Answer: Good question and like all good question, answer isn’t easy.

First, modern OSs moves away day to day from DOS conditions; memory problems, screen problems, codepage problems, etc… By the time, building / running 16 bit executable becomes more difficult day to day.

Whereas Harbour already is a 32 / 64 bit compiler.

Second, all DOS Compilers for Clipper are commercial and registration required products; furthermore they are almost out of sold for this days; what compiler you could use?

And third, Harbour is best free compiler and the best way to use a free GUI tool for xBase language.

So, beginning with using Harbour in text mode is the best start point, I think.

First step is downloading and install HMG or Harbour. If you didn’t past this step yet please refer previous articles in this section or “Links” page of this blog.

The easiest way for using Harbour compiler is calling hbmk2, the wonderful project maker for Harbour compiler.

Depending your installation, hbmk2 may be in different locations; such as C:\Harbour\bin or c:\hmg\harbour\bin or anything else.

Hereafter I will assume that your hbmk2 is in C:\hmg\Harbour\bin. If your installation is different, please modify above examples.

Second step is assign an empty folder (directory) for work / test affairs; say C:\test.

And the third step is copying your Clipper program(s) to this folder.

But don’t rush; we have some precautions:

– Better way is starting with a single-program project; if you haven’t written a new one. Don’t uses for now projects have multiple program file.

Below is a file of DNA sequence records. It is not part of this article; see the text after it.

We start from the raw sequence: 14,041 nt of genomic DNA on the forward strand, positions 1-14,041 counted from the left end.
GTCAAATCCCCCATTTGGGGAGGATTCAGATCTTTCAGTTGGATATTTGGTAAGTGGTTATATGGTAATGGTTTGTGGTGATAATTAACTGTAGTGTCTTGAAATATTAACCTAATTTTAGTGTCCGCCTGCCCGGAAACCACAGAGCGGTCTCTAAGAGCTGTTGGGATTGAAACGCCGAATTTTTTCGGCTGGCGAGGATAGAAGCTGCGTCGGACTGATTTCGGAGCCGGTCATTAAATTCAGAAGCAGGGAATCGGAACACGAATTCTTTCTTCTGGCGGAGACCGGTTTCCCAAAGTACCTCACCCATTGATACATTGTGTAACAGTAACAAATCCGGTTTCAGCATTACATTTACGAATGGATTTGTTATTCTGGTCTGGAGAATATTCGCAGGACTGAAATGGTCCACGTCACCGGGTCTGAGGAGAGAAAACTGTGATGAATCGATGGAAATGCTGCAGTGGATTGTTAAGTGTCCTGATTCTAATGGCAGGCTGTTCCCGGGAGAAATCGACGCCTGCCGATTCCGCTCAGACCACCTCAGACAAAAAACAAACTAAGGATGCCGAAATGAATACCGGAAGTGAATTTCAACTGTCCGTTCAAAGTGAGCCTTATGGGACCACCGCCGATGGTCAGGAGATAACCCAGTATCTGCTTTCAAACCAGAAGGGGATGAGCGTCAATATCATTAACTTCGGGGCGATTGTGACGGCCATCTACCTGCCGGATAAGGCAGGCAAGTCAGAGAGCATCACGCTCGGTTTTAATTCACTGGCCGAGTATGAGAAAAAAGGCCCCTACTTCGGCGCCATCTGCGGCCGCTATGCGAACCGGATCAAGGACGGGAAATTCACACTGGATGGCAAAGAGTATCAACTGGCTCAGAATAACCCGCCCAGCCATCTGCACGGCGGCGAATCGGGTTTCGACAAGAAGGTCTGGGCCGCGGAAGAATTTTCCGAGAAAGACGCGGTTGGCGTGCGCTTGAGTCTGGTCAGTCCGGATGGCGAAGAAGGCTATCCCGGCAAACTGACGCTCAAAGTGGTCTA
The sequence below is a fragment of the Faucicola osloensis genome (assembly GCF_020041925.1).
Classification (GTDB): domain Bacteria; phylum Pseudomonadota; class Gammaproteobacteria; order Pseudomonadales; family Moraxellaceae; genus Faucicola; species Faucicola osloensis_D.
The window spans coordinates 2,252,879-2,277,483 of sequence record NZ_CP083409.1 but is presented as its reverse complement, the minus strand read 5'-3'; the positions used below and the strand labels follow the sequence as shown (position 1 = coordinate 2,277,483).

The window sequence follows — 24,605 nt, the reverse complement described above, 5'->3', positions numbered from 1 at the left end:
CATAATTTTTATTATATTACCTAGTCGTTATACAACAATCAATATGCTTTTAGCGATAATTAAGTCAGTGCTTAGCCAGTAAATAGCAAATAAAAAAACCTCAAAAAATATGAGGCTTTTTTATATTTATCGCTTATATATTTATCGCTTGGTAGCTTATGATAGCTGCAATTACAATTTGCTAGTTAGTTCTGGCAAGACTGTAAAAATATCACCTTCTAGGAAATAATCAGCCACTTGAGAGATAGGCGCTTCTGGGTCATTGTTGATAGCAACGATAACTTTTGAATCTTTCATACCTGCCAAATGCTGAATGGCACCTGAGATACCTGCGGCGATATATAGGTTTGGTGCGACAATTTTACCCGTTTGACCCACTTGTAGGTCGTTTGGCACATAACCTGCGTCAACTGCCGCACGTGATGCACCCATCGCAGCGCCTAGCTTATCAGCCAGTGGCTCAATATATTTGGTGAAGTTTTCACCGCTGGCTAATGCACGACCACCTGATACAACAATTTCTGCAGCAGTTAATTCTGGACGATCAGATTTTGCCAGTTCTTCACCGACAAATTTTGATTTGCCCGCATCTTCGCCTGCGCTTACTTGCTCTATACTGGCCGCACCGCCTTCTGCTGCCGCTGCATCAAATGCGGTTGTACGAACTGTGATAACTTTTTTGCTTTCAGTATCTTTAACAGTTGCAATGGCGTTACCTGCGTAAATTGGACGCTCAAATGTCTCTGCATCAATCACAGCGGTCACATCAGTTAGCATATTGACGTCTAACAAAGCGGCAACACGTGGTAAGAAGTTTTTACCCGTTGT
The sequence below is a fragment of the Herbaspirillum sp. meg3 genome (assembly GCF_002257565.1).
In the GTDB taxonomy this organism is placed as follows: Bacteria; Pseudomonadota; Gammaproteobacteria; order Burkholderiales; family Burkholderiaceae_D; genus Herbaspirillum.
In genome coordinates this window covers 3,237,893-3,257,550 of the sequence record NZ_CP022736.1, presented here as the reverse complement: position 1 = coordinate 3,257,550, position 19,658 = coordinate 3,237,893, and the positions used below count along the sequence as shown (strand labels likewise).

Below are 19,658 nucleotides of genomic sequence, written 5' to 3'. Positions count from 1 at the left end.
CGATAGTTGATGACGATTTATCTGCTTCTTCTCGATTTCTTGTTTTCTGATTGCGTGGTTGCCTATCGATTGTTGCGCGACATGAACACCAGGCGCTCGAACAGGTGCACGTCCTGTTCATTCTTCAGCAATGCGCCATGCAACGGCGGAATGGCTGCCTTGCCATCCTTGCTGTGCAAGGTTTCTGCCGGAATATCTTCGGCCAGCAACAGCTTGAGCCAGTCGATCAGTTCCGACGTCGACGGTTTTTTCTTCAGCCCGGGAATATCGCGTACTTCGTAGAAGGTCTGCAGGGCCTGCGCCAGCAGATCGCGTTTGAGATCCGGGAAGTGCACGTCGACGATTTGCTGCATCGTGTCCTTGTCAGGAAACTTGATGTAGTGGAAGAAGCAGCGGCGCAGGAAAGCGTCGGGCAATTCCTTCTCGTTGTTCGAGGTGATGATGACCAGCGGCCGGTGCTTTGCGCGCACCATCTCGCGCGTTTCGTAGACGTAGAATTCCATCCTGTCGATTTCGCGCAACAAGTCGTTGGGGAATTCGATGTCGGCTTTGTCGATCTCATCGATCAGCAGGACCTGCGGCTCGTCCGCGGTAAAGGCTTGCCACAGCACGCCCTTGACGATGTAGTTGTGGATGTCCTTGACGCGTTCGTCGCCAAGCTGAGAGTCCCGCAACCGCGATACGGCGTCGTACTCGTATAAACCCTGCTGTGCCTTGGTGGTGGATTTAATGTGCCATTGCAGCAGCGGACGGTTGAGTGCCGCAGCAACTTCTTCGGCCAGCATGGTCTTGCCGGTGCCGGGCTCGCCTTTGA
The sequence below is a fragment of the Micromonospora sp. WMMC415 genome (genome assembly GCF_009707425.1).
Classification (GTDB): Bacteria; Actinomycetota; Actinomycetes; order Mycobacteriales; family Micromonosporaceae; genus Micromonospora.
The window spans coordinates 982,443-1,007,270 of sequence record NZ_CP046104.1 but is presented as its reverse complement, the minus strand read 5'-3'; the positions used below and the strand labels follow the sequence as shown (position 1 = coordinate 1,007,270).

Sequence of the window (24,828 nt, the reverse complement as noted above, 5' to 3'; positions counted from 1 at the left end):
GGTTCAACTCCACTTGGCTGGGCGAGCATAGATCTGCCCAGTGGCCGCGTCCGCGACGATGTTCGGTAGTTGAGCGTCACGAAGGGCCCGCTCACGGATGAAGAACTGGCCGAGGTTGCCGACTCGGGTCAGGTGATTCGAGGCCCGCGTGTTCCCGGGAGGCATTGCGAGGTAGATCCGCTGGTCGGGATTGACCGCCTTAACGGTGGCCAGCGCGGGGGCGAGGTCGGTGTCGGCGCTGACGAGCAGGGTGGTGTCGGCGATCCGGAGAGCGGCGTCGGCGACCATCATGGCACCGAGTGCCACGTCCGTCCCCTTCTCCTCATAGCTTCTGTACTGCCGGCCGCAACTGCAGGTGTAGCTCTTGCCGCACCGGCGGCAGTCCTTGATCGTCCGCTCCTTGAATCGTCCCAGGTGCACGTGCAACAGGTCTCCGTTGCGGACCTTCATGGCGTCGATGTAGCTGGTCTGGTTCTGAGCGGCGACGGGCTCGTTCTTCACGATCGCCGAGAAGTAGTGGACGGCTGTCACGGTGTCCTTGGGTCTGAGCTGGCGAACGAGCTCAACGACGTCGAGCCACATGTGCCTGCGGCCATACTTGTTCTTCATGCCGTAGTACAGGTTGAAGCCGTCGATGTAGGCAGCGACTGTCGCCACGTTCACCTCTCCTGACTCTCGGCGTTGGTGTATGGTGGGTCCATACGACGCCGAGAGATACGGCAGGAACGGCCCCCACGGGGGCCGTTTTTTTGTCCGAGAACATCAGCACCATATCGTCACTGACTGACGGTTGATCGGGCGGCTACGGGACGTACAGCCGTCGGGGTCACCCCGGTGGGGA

– Your program may have some “national” characters and these characters may be differently shown between DOS and Windows. If so, you may want fix manually these differences via a Windows based text editor. Or use a program if you have one. Harbour has a clever tool (HB_OEMTOANSI() function) is usable for this purpose.

 – In Clipper it’s possible a program file without module (procedure / function) definition. If you have such file(s), enclose your code with PROCEDURE — RETURN statement pair.

– Every Harbour project must have one and only one MAIN module (procedure / function). The first procedure / function in your single program file will be considered as MAIN module of your project. (In HMG, name of this module must be “main” also).

– Almost all Clipper commands, statement, functions, pseudo functions, manifest constants etc are usable almost in the same ways with Clipper. May be exist some very few and very rare differences, and of course solving methods for its.

For compile process we will use command box (DOS / console window) of Windows. You can open a console window, with the menu Start -> Run -> cmd or selecting it in the “Command Prompt” from the Start Menu \ All Programs.